Later, when I walked back to where a powwow was taking place as the culmination of the day’s event, a friend of mine walked up to me and said: “Hey, Steve, the Catholic theologian Mathew Fox is speaking at a church just down the street. You ought to go and tell him about your idea to revoke the papal bull.”

Thinking that this was a great idea, we walked down to the large stone church and went inside. The place was packed. Even the upper level was full.

I stood with my back to a large pillar and assessed the situation. I quickly decided that I needed to become bold and take the floor with my question, or I would never get a chance to ask it.

I felt electrified by my walk, and at the precise moment when Mathew Fox finished answering a previous question, I stepped away from the pillar and began in a confident voice, “Mr. Fox!”

The papal bull revocation first occurred to me at a hearing held by Senator Inouye in Portland, Ore., in early 1992.

“In 1493, Pope Alexander VI issued a papal bull that called for ‘barbarous nations’ to be ‘subjugated,’ for ‘the propagation of the Christian empire.’ Three years later, in 1496, King Henry VII of England imitated the papal bull by issuing a royal charter to John Cabot and his sons authorizing them to ‘seek out, discover, and find, whatsoever islands, countries and regions of the heathen and infidel, which before this time have been unknown to all Christian people.’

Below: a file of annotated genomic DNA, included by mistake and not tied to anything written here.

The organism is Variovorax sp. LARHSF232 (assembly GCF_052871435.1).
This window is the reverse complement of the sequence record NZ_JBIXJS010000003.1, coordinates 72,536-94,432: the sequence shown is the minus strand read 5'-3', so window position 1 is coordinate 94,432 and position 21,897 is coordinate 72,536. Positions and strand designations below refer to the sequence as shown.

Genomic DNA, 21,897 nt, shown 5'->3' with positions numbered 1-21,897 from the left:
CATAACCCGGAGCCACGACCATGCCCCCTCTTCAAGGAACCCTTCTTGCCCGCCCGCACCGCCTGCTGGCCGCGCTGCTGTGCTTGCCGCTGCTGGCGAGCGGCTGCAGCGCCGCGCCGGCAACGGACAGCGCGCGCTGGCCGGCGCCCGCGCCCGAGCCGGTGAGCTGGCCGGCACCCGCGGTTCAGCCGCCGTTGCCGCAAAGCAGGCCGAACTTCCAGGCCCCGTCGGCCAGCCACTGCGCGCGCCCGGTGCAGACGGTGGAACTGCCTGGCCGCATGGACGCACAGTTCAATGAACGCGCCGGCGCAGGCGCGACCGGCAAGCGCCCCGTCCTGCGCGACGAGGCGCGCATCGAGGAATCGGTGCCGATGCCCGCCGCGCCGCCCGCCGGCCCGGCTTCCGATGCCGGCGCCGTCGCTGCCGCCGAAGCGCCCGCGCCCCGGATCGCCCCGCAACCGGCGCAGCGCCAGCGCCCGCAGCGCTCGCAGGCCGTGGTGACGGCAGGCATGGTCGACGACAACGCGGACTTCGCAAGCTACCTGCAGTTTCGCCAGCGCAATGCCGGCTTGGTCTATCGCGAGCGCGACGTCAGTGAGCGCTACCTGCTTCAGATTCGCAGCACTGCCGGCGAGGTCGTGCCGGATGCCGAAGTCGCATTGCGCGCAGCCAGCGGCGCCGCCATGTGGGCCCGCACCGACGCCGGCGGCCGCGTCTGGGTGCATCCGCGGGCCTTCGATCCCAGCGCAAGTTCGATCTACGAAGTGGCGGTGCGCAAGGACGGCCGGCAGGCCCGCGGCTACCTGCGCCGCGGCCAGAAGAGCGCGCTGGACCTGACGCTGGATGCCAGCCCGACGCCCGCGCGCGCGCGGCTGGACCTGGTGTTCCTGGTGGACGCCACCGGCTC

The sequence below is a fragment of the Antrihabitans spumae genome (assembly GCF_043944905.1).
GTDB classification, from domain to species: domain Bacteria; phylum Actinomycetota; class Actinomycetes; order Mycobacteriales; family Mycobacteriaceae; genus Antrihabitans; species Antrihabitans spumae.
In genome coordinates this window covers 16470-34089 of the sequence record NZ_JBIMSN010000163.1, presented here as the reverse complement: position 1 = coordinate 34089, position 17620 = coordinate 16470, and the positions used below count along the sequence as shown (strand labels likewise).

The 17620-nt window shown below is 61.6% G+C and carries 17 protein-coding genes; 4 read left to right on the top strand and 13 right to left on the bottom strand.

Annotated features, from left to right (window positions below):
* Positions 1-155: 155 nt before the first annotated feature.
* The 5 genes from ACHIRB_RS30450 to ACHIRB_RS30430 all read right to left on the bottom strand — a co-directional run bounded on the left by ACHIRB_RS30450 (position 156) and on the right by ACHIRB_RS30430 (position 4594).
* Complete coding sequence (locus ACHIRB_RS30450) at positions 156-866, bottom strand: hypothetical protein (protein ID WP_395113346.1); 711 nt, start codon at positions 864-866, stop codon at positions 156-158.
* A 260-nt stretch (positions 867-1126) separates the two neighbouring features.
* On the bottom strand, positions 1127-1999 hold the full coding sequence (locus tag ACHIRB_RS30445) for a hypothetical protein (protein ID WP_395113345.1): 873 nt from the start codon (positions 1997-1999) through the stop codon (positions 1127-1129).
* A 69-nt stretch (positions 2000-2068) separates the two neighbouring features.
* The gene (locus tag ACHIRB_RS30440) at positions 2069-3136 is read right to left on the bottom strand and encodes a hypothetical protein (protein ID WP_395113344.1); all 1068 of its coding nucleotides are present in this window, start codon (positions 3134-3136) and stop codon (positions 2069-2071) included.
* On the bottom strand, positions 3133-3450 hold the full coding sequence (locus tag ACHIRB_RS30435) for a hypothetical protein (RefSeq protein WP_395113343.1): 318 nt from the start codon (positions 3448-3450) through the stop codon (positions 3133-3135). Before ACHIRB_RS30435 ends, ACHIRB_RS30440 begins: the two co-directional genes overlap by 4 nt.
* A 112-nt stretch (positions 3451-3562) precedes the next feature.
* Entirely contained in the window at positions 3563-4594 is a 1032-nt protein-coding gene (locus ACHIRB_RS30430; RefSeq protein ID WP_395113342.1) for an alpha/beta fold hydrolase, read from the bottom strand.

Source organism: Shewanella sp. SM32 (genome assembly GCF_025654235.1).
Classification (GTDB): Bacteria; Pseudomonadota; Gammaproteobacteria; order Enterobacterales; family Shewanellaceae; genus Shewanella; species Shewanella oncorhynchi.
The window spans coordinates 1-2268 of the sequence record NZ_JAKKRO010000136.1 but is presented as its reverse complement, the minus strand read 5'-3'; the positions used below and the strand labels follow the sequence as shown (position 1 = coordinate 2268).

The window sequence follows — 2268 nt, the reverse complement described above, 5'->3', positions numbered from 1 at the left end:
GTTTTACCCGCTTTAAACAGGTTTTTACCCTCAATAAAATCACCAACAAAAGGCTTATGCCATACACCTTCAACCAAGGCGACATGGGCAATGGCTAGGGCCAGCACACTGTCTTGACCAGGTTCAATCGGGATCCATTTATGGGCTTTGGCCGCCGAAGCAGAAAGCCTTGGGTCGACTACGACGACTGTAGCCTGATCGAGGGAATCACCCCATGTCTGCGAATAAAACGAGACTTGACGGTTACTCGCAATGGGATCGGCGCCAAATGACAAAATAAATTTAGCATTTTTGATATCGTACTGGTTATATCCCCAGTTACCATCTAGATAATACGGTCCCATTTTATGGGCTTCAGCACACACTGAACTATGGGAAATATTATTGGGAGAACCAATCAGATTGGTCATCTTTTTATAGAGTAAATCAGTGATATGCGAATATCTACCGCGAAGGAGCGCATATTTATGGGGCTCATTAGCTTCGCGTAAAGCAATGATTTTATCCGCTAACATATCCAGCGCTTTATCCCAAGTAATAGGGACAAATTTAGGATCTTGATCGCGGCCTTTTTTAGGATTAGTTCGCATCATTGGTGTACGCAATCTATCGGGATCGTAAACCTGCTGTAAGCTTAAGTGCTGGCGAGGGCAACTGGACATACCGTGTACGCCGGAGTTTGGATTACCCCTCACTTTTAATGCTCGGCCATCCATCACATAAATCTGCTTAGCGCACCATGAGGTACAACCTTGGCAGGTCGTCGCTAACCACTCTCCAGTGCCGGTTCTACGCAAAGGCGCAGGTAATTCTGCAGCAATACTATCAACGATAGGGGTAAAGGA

“In 1823, the United States Supreme Court handed down the decision Johnson v. M’Intosh, in which Chief Justice John Marshall looked back at those documents and said that the discovery by ‘Christian people’ of lands inhabited by ‘natives, who were heathens’ had the right to assume the ‘ultimate dominion to be in themselves and to take over and control the lands and lives of Indian nations. The question I have is this: Given that next year is its 500th anniversary, do you think that Pope John Paul II would formally revoke the Inter Caetera papal bull of 1493?’”